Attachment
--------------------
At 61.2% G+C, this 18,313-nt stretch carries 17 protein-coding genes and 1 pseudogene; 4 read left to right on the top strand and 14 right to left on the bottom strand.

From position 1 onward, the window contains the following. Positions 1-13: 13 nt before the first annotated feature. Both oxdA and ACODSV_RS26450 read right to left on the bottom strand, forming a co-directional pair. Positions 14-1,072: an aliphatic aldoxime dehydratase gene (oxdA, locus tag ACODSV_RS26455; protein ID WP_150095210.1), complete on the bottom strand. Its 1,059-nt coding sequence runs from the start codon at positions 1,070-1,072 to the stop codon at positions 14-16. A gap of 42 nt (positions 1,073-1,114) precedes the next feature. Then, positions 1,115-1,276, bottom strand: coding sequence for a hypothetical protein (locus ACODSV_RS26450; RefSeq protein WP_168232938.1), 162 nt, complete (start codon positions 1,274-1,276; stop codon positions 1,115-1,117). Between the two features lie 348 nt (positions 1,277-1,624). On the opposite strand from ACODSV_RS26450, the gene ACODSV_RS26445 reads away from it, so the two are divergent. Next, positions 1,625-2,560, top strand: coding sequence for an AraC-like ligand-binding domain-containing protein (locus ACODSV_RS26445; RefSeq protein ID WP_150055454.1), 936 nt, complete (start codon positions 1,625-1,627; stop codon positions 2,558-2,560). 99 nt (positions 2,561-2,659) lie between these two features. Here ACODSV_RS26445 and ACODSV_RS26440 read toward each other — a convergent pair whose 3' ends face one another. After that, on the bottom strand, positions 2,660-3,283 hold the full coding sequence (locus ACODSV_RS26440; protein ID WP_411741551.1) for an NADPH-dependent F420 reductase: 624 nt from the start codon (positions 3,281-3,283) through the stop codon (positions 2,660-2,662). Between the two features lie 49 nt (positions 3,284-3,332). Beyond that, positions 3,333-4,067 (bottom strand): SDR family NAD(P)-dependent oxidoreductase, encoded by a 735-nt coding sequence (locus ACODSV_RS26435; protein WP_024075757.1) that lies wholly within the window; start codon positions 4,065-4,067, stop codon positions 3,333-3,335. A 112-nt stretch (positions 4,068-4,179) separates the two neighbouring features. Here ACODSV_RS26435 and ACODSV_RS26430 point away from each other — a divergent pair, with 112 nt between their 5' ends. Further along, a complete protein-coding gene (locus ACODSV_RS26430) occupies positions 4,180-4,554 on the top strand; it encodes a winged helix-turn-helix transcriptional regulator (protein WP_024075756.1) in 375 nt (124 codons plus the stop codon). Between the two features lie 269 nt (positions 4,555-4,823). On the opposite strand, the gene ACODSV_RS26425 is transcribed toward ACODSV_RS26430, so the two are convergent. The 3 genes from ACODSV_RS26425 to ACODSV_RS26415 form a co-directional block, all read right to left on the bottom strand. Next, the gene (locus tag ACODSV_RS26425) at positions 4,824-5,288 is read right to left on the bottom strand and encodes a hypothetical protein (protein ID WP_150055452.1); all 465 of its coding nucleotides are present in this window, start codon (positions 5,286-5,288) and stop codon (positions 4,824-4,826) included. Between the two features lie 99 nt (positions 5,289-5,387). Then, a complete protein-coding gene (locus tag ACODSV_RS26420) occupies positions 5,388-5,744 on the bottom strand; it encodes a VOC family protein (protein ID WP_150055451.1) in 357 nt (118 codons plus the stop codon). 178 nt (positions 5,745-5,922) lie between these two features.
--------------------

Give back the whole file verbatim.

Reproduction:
At 61.2% G+C, this 18,313-nt stretch carries 17 protein-coding genes and 1 pseudogene; 4 read left to right on the top strand and 14 right to left on the bottom strand.

From position 1 onward, the window contains the following. Positions 1-13: 13 nt before the first annotated feature. Both oxdA and ACODSV_RS26450 read right to left on the bottom strand, forming a co-directional pair. Positions 14-1,072: an aliphatic aldoxime dehydratase gene (oxdA, locus tag ACODSV_RS26455; protein ID WP_150095210.1), complete on the bottom strand. Its 1,059-nt coding sequence runs from the start codon at positions 1,070-1,072 to the stop codon at positions 14-16. A gap of 42 nt (positions 1,073-1,114) precedes the next feature. Then, positions 1,115-1,276, bottom strand: coding sequence for a hypothetical protein (locus ACODSV_RS26450; RefSeq protein WP_168232938.1), 162 nt, complete (start codon positions 1,274-1,276; stop codon positions 1,115-1,117). Between the two features lie 348 nt (positions 1,277-1,624). On the opposite strand from ACODSV_RS26450, the gene ACODSV_RS26445 reads away from it, so the two are divergent. Next, positions 1,625-2,560, top strand: coding sequence for an AraC-like ligand-binding domain-containing protein (locus ACODSV_RS26445; RefSeq protein ID WP_150055454.1), 936 nt, complete (start codon positions 1,625-1,627; stop codon positions 2,558-2,560). 99 nt (positions 2,561-2,659) lie between these two features. Here ACODSV_RS26445 and ACODSV_RS26440 read toward each other — a convergent pair whose 3' ends face one another. After that, on the bottom strand, positions 2,660-3,283 hold the full coding sequence (locus ACODSV_RS26440; protein ID WP_411741551.1) for an NADPH-dependent F420 reductase: 624 nt from the start codon (positions 3,281-3,283) through the stop codon (positions 2,660-2,662). Between the two features lie 49 nt (positions 3,284-3,332). Beyond that, positions 3,333-4,067 (bottom strand): SDR family NAD(P)-dependent oxidoreductase, encoded by a 735-nt coding sequence (locus ACODSV_RS26435; protein WP_024075757.1) that lies wholly within the window; start codon positions 4,065-4,067, stop codon positions 3,333-3,335. A 112-nt stretch (positions 4,068-4,179) separates the two neighbouring features. Here ACODSV_RS26435 and ACODSV_RS26430 point away from each other — a divergent pair, with 112 nt between their 5' ends. Further along, a complete protein-coding gene (locus ACODSV_RS26430) occupies positions 4,180-4,554 on the top strand; it encodes a winged helix-turn-helix transcriptional regulator (protein WP_024075756.1) in 375 nt (124 codons plus the stop codon). Between the two features lie 269 nt (positions 4,555-4,823). On the opposite strand, the gene ACODSV_RS26425 is transcribed toward ACODSV_RS26430, so the two are convergent. The 3 genes from ACODSV_RS26425 to ACODSV_RS26415 form a co-directional block, all read right to left on the bottom strand. Next, the gene (locus tag ACODSV_RS26425) at positions 4,824-5,288 is read right to left on the bottom strand and encodes a hypothetical protein (protein ID WP_150055452.1); all 465 of its coding nucleotides are present in this window, start codon (positions 5,286-5,288) and stop codon (positions 4,824-4,826) included. Between the two features lie 99 nt (positions 5,289-5,387). Then, a complete protein-coding gene (locus tag ACODSV_RS26420) occupies positions 5,388-5,744 on the bottom strand; it encodes a VOC family protein (protein ID WP_150055451.1) in 357 nt (118 codons plus the stop codon). 178 nt (positions 5,745-5,922) lie between these two features.